10AM Sunday, I reported to the third floor study room across the hall from my dorm room. The desks were all pushed against the wall and chairs were collected into a circle around the center of the room. I stood behind an empty chair, like the other twenty-four girls in the room. Jocelyn had explained the process to me, in excruciating detail and at such a speed I had been forced to ask her to repeat herself on a couple of the details that sounded important.
A bald man in a tan suit with a white shirt and no tie entered the room and stepped into the center of the circle. The chair closest to the door had been left open for him. He pushed his round glasses into place on his nose and looked around the room while pinching his mustache. His gaze stopped on me. His hand dropped to his side and he smiled. I felt like running.
His voice was unusually deep. “Margaret Lange?”
I breathed deeply, suppressing panic. “Y-yes, Sir.”
“Welcome to our group,” he said. “I’m Mr. Boggs.” He looked around the rest of the circle. “Take your seat ladies.”
I moved forward, circling toward the front of the chair I had selected.
Mr. Boggs turned sharply in my direction. “Not you, Margaret. It’s customary for the speaker in our group to stand and we’re going to start off today with you introducing yourself and telling us all why you are here.”
I grabbed hold of the back of the chair. My hands were perspiring. I stared at Mr. Boggs’ open collar. “My name is Margaret Lange and I’m here because I don’t have any choice.”
Several girls snickered.
Mr. Boggs said, “While that answer is truthful, it’s not exactly honest, is it Margaret?”
I bit on my lip. It wasn’t that I didn’t understand what he wanted me to say, it was simply that I had a problem saying the words. The irony, that no one else understood or believed, was that the answer he wanted contained no honesty at all.
Mr. Boggs sat in his chair and leaned forward, staring at me with his elbows resting in his lap. “I know it’s difficult, Margaret, but you’re not alone here. All the girls in this room have made serious mistakes, just like you. Now, you can share your story with us or you can take off that uniform and bend over the back of the chair, because if you can’t admit to what you’ve done, you haven’t earned the right to wear the Institute’s uniform.”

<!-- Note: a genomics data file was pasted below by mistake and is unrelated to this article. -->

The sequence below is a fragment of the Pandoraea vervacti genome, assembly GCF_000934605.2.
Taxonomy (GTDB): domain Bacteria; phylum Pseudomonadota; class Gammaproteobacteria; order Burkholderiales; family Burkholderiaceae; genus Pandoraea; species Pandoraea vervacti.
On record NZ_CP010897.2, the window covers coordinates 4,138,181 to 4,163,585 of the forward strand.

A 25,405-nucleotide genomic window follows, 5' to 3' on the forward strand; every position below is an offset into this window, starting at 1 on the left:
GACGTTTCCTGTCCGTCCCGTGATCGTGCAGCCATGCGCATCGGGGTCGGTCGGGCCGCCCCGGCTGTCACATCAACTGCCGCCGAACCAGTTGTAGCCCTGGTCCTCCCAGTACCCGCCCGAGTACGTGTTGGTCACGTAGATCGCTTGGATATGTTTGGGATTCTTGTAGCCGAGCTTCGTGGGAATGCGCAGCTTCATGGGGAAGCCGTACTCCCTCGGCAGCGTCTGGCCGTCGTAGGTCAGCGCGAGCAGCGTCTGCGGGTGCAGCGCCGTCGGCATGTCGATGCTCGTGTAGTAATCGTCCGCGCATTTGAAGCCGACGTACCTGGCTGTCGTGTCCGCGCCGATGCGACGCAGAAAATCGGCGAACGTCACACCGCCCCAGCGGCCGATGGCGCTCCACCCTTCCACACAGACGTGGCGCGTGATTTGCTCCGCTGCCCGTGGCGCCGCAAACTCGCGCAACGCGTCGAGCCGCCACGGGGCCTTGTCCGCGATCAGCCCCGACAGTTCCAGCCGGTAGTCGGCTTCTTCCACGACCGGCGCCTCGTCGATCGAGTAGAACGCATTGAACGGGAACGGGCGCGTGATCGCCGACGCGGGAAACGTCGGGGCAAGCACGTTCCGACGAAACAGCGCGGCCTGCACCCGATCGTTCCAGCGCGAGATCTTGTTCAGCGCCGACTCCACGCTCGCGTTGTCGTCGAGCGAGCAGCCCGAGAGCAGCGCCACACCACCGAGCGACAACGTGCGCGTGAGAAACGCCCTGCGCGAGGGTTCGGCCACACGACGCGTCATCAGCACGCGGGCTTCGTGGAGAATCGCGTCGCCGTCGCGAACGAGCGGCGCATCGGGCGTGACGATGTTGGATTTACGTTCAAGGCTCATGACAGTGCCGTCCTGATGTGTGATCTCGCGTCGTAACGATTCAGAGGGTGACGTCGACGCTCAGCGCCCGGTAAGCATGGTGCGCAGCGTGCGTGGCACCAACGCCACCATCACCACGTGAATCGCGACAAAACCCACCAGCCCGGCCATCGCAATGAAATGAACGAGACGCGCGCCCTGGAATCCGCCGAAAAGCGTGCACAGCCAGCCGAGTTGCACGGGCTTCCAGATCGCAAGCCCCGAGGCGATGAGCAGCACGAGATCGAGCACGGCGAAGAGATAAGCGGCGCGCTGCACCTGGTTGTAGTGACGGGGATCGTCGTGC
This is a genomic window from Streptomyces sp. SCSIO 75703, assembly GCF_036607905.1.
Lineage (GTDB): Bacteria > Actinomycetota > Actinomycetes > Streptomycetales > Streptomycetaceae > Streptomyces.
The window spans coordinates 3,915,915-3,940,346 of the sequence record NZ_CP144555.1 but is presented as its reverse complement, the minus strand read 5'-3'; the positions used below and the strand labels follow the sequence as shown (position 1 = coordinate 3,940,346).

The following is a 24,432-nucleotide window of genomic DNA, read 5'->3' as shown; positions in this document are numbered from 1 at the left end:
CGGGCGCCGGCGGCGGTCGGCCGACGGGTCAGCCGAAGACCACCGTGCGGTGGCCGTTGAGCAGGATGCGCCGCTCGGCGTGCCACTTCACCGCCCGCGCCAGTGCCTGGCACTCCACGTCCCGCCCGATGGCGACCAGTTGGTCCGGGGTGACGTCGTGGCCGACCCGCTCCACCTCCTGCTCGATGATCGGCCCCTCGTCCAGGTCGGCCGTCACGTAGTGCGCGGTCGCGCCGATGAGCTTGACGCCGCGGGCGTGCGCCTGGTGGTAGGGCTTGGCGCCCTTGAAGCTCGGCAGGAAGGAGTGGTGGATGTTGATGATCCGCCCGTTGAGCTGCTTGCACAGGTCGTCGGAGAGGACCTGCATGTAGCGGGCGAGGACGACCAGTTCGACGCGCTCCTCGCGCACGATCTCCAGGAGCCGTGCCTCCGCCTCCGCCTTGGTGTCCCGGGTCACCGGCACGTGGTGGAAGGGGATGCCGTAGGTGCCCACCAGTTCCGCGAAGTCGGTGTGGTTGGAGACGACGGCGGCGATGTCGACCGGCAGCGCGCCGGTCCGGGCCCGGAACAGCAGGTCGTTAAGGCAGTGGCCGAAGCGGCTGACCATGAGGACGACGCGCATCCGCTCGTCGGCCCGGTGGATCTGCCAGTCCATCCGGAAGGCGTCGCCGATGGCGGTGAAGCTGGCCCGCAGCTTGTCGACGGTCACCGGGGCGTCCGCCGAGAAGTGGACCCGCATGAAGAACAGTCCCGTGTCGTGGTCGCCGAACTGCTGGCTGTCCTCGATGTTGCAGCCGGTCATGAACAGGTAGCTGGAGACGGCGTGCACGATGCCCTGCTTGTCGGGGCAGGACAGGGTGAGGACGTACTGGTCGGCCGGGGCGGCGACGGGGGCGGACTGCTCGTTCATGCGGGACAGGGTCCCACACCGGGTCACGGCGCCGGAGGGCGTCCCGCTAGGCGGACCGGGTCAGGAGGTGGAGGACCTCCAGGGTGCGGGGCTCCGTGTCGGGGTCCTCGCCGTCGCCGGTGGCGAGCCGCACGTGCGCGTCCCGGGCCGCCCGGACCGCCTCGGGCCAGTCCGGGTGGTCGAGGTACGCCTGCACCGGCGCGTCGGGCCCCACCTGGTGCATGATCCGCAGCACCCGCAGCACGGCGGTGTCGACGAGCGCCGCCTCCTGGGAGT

I sighed. It was no different when the lawyers brought the paperwork on the plea deal. Nobody cared what really happened. They all wanted the story the prosecutor developed. There was no innocence, only varying degrees of guilt. Brian had died and I couldn’t remember, but the prosecutor’s story didn’t make sense. “I went out to some clubs with Brian, my boyfriend.”
Some of the girls nodded. A couple groaned.
Mr. Boggs said, “Go on.”
I took a deep breath. It steadied my nerves. “We were drinking, more than we should have been. I blacked out and woke up jail. The police told me we robbed a liquor store and Brian killed the clerk. I resisted arrest and Brian shot a police officer. Another police officer shot and killed Brian. I’m here because I made the choice of being with Brian when he did these things.”
Tears streamed down my cheeks. It still hurt talking about it and even more to tell it like the police did, like the prosecutor did. Brian hated guns. We never went to liquor stores. The only time we drank was at clubs and that was mostly because you had to pay for them anyway just to get in the door. I had only had two drinks on the night it happened and it was the only time in my entire life I had blacked out and couldn’t remember. Something happened that night, I know it, but the story isn’t the one I told. I don’t know the truth, but I absolutely know the lie.
Mr. Boggs said, “Thank you, Margaret. I’m sure that was very painful for you. Please sit down and join us.”